You can report new wildlife sightings to the Environment Line. This information is passed on to the GIS unit for entry into the NSW Wildlife Atlas. This service also handles any complaints about a disturbance caused by or to a colony and will refer them to the Environment, Energy and Science Group within Department of Planning, Industry and Environment.
Contact Environment Line
By phone: 131 555
By email: firstname.lastname@example.org
Learn more about flying foxes
Sick or injured flying foxes
If you find a flying fox alone, on the ground or entangled in power lines, it is probably injured and you should report it to the NSW Wildlife Information Rescue and Education Service (WIRES).
Sydney Wildlife also rescues flying foxes in the Sydney area. You should not approach or handle a flying fox.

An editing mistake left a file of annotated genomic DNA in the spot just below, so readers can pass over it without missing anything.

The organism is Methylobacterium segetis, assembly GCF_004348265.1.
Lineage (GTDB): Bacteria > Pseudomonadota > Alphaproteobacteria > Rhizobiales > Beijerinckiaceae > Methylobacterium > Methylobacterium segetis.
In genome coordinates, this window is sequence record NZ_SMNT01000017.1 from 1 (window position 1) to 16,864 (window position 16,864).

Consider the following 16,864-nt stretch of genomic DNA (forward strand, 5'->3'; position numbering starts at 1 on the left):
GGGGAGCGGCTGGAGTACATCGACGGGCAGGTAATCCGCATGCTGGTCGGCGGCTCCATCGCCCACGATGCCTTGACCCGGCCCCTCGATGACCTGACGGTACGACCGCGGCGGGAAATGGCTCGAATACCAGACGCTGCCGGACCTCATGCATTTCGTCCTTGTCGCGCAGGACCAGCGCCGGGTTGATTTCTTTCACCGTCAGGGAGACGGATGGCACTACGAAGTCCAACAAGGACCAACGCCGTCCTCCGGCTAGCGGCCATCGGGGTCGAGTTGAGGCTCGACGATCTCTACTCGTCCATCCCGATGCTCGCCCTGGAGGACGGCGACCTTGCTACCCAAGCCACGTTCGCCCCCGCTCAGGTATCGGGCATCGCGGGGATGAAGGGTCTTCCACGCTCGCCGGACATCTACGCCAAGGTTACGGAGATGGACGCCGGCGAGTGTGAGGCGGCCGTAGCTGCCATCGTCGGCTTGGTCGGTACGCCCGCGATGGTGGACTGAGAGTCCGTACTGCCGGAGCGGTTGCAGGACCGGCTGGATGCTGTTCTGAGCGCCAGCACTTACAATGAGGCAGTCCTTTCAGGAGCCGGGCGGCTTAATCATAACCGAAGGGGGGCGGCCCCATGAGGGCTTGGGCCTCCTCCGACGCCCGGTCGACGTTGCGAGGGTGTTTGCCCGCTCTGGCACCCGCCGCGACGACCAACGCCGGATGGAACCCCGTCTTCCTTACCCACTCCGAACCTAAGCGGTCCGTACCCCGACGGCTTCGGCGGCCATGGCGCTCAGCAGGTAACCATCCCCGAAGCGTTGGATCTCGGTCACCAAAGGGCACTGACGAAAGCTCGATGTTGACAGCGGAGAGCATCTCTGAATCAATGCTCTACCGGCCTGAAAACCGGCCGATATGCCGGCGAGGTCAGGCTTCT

Contact WIRES: 1300 094 737
Contact Sydney Wildlife: (02) 9413 4300
Risk of disease
Catching a disease from a flying fox is extremely unlikely; however, caution should be exercised to ensure safety. If you are bitten or scratched by a flying fox, thoroughly wash the wound, apply an antiseptic solution and see your doctor immediately. Dogs and cats should be kept away from flying fox roost sites where possible.
Flying foxes on your property
In your backyard
Flying foxes should not be a problem if they visit your backyard. Residential backyards are rarely ideal roosting habitat for flying foxes. They may enjoy eating the nectar from any native flowers there, or occasionally your backyard fruit, but generally they will not stay for more than a week or two.
More information is available from Protecting commercial crops from flying-fox damage.